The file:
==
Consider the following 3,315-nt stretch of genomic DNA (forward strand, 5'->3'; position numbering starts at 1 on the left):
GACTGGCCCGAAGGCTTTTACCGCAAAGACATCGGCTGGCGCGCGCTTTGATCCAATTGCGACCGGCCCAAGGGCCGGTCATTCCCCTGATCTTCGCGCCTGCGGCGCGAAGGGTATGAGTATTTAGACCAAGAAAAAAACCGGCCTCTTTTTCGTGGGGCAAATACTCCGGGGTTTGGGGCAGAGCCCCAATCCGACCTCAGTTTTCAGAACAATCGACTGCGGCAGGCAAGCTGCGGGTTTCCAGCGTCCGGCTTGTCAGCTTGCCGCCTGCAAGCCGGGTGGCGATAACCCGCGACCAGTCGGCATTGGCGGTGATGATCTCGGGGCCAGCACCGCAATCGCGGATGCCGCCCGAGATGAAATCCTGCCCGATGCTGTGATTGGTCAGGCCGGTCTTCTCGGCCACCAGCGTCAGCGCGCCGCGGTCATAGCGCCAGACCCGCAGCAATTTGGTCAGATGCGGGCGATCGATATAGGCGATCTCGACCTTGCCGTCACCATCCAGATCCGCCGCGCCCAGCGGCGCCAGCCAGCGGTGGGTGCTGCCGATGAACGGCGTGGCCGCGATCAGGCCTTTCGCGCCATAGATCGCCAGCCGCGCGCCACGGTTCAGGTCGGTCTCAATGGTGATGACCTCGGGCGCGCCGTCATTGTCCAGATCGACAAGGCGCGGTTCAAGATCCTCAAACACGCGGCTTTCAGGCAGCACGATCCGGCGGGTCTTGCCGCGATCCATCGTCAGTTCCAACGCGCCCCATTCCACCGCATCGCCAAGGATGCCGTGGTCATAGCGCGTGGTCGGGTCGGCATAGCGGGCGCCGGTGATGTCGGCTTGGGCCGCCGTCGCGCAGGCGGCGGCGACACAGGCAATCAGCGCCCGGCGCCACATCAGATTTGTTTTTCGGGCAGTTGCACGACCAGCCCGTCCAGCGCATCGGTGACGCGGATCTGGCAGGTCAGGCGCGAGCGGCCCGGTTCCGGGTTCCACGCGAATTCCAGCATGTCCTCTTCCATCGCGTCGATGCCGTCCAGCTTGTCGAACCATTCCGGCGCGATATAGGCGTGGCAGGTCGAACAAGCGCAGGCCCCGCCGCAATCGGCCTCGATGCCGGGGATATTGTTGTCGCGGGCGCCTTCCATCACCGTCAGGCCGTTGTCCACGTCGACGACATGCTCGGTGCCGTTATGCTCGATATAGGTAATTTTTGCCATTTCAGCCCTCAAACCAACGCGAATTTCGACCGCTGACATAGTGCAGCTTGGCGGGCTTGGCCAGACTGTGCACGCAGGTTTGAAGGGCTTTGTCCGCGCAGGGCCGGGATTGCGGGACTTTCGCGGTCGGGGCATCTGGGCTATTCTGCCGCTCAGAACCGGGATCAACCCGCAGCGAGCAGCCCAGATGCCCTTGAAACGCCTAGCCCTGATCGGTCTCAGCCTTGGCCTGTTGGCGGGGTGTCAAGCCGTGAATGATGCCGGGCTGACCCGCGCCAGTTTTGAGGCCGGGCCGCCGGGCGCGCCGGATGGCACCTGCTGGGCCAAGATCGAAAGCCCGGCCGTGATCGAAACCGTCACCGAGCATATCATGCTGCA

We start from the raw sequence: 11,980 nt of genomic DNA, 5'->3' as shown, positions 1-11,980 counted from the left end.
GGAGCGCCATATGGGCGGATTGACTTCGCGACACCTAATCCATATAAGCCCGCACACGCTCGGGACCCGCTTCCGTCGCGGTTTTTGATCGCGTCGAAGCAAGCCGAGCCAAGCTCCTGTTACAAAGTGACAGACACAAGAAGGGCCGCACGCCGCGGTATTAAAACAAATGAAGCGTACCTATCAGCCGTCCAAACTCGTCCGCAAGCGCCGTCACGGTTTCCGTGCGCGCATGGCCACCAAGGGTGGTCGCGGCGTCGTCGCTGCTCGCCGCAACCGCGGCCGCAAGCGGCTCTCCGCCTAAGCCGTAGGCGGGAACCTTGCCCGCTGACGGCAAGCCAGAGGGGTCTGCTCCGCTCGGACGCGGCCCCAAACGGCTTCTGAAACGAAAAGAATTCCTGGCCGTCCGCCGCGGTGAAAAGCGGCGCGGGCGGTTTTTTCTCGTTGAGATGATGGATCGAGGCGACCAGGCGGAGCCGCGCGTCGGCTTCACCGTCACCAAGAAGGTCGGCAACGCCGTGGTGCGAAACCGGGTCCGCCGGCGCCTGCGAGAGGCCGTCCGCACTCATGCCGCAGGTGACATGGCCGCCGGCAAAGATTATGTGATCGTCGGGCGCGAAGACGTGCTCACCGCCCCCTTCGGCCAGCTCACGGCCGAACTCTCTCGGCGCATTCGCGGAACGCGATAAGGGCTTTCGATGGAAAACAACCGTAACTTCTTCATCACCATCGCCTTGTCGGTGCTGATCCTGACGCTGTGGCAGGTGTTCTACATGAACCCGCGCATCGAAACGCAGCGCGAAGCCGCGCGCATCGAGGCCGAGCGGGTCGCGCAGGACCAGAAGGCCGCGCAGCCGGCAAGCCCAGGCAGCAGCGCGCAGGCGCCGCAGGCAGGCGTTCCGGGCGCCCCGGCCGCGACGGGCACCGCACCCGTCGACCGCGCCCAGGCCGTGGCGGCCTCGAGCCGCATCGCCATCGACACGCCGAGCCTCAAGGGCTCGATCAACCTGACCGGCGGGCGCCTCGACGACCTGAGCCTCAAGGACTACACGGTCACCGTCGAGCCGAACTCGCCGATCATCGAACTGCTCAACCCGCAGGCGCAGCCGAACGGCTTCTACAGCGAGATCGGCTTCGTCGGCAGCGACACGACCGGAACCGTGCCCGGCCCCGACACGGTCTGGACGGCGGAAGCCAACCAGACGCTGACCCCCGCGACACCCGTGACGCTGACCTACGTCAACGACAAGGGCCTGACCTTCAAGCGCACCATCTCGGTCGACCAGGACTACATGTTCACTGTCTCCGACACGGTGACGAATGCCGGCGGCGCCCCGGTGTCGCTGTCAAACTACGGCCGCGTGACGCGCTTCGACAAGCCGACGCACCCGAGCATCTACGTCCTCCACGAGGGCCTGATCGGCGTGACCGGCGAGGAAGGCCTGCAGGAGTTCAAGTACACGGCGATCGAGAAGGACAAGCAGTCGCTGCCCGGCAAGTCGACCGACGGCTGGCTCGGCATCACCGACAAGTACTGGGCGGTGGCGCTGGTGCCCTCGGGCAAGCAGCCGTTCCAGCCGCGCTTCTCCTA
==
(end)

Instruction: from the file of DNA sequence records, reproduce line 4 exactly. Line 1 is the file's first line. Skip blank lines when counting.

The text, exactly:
GGAGCGCCATATGGGCGGATTGACTTCGCGACACCTAATCCATATAAGCCCGCACACGCTCGGGACCCGCTTCCGTCGCGGTTTTTGATCGCGTCGAAGCAAGCCGAGCCAAGCTCCTGTTACAAAGTGACAGACACAAGAAGGGCCGCACGCCGCGGTATTAAAACAAATGAAGCGTACCTATCAGCCGTCCAAACTCGTCCGCAAGCGCCGTCACGGTTTCCGTGCGCGCATGGCCACCAAGGGTGGTCGCGGCGTCGTCGCTGCTCGCCGCAACCGCGGCCGCAAGCGGCTCTCCGCCTAAGCCGTAGGCGGGAACCTTGCCCGCTGACGGCAAGCCAGAGGGGTCTGCTCCGCTCGGACGCGGCCCCAAACGGCTTCTGAAACGAAAAGAATTCCTGGCCGTCCGCCGCGGTGAAAAGCGGCGCGGGCGGTTTTTTCTCGTTGAGATGATGGATCGAGGCGACCAGGCGGAGCCGCGCGTCGGCTTCACCGTCACCAAGAAGGTCGGCAACGCCGTGGTGCGAAACCGGGTCCGCCGGCGCCTGCGAGAGGCCGTCCGCACTCATGCCGCAGGTGACATGGCCGCCGGCAAAGATTATGTGATCGTCGGGCGCGAAGACGTGCTCACCGCCCCCTTCGGCCAGCTCACGGCCGAACTCTCTCGGCGCATTCGCGGAACGCGATAAGGGCTTTCGATGGAAAACAACCGTAACTTCTTCATCACCATCGCCTTGTCGGTGCTGATCCTGACGCTGTGGCAGGTGTTCTACATGAACCCGCGCATCGAAACGCAGCGCGAAGCCGCGCGCATCGAGGCCGAGCGGGTCGCGCAGGACCAGAAGGCCGCGCAGCCGGCAAGCCCAGGCAGCAGCGCGCAGGCGCCGCAGGCAGGCGTTCCGGGCGCCCCGGCCGCGACGGGCACCGCACCCGTCGACCGCGCCCAGGCCGTGGCGGCCTCGAGCCGCATCGCCATCGACACGCCGAGCCTCAAGGGCTCGATCAACCTGACCGGCGGGCGCCTCGACGACCTGAGCCTCAAGGACTACACGGTCACCGTCGAGCCGAACTCGCCGATCATCGAACTGCTCAACCCGCAGGCGCAGCCGAACGGCTTCTACAGCGAGATCGGCTTCGTCGGCAGCGACACGACCGGAACCGTGCCCGGCCCCGACACGGTCTGGACGGCGGAAGCCAACCAGACGCTGACCCCCGCGACACCCGTGACGCTGACCTACGTCAACGACAAGGGCCTGACCTTCAAGCGCACCATCTCGGTCGACCAGGACTACATGTTCACTGTCTCCGACACGGTGACGAATGCCGGCGGCGCCCCGGTGTCGCTGTCAAACTACGGCCGCGTGACGCGCTTCGACAAGCCGACGCACCCGAGCATCTACGTCCTCCACGAGGGCCTGATCGGCGTGACCGGCGAGGAAGGCCTGCAGGAGTTCAAGTACACGGCGATCGAGAAGGACAAGCAGTCGCTGCCCGGCAAGTCGACCGACGGCTGGCTCGGCATCACCGACAAGTACTGGGCGGTGGCGCTGGTGCCCTCGGGCAAGCAGCCGTTCCAGCCGCGCTTCTCCTA